In Florence, license inspector Chris Faust said licenses seem to be about on pace from last year. This year, 4,066 had been issued as of earlier this year, compared to 4,116 in 2020 and 4,267 in 2019.
Cochran said some smaller cities saw some growth of existing businesses because people were staying and spending locally during the pandemic.
“We didn’t see growth as in new businesses opening, necessarily, but we did see growth in that people were staying closer to home,” Cochran said.
He also said larger cities are seeing an uptick in visits and conventions.
Elebash said federal aid, including the Paycheck Protection Program, was and continues to be vital to many businesses.
“It kept a lot of businesses open last year,” Elebash said.
Businesses can continue to apply for the latest round of PPP through the end of May.
“This is a long way from being over and businesses are still continuing to use the PPP and other grants,” she said.
Elebash said some businesses are using low-interest Small Business Administration loans to pay down debt.
Meanwhile, they’re thinking about changes in how they operate moving forward, including their supply chains and the amount of inventory they hold.
“But most importantly, they want to be debt free,” she said.
In Hoover, as of April 6, there were 6,365 license renewals and 429 new licenses.
That’s an increase from the first quarter of 2020’s 5,854 renewals and 349 new licenses and first quarter 2019’s 6,067 renewals and 240 new licenses.
Allan Rice, Hoover’s city administrator, said he thinks its pre-COVID momentum has helped the city and others of similar size and situation in weathering the pandemic. Besides being up in business licenses, Hoover has seen an increase in sales tax receipts and housing starts.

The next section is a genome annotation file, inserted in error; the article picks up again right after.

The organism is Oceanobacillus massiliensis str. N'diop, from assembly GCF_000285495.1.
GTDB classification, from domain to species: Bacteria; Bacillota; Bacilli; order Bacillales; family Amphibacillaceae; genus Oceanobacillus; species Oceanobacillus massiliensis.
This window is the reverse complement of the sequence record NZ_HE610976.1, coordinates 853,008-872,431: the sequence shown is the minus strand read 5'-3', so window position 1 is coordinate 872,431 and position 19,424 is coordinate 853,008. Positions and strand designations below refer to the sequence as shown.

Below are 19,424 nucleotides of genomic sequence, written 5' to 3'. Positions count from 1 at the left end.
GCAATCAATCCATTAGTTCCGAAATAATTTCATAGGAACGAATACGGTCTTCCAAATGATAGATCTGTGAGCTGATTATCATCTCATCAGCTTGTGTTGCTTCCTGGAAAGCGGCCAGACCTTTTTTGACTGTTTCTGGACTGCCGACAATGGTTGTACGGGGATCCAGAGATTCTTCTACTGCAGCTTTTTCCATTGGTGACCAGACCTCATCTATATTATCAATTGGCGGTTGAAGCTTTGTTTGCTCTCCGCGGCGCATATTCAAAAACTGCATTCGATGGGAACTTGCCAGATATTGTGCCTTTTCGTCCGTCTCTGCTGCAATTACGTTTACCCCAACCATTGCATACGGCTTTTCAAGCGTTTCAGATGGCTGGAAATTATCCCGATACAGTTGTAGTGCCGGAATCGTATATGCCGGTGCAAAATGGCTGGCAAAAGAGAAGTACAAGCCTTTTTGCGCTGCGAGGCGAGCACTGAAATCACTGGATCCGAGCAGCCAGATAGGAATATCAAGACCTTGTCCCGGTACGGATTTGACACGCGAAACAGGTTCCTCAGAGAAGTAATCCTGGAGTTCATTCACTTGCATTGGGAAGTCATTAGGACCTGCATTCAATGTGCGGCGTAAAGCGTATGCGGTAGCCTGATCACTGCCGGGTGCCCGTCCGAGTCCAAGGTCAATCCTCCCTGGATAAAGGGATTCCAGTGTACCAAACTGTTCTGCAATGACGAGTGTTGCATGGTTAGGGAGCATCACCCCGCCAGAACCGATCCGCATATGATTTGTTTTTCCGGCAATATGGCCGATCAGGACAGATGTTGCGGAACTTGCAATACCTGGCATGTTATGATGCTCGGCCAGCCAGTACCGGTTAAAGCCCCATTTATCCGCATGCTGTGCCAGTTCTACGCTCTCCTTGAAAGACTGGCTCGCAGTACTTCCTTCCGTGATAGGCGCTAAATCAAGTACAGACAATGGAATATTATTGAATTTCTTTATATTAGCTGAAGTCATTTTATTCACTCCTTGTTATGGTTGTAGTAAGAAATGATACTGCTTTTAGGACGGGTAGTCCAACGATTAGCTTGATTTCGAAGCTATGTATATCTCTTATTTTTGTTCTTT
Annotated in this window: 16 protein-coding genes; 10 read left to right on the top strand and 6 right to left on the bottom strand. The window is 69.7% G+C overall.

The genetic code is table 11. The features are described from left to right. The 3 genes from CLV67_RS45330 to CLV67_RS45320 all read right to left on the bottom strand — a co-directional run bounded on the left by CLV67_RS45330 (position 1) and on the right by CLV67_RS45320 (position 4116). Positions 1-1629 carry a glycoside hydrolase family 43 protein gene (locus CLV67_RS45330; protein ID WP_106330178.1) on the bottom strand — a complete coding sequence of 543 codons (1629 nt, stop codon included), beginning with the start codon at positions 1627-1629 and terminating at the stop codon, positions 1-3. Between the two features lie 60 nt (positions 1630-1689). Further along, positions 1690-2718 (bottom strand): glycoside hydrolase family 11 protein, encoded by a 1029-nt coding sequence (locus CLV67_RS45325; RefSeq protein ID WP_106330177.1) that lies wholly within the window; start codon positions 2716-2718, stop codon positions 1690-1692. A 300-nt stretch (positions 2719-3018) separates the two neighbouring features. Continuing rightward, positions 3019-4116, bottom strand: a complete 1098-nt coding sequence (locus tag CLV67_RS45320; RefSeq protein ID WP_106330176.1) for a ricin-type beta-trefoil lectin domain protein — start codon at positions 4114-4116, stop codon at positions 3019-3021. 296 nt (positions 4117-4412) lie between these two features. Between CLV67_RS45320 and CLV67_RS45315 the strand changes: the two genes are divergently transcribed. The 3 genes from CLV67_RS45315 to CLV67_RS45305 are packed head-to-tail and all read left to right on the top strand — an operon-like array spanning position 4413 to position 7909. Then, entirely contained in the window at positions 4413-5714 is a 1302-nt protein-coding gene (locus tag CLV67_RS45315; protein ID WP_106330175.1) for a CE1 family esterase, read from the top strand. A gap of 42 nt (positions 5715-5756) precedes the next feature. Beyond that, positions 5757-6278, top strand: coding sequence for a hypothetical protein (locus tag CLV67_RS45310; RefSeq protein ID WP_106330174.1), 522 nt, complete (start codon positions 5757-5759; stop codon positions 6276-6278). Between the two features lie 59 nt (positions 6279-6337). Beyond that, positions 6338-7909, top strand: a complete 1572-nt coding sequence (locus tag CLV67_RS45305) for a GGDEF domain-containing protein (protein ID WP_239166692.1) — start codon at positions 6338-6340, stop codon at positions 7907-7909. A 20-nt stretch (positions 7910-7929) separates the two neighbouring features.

Rice said the city did see some closures, particularly in retail and service sectors, but COVID-19 hasn’t had the economy-killing effect that was feared a year ago.
Earlier this month, 3,800 business licenses had been processed in Anniston, 277 of them new. In all of 2020, there were 4,898 and 539 of them new; in 2019 there were 5,304 and 788 were new.
Jackson Hodges, a spokesman for Anniston, said while more licenses will be added as the year goes on, uncertainty about COVID-19 and a new federal administration may have led to fewer, especially new ones.
He also said there now appears to be a “renewed optimism.”
“Everyone is excited for a return to form and we’re working diligently toward that,” Jackson said.
License data for Huntsville isn’t yet available, spokeswoman Kelly Schrimsher said. That’s in part because of a new online filing system and because the city extended the filing deadline because of COVID-19.
“I can tell you that business, overall, continued to be robust in Huntsville throughout the pandemic,” she said. “The businesses that suffered were largely in hospitality and we did not see a lot of closures.”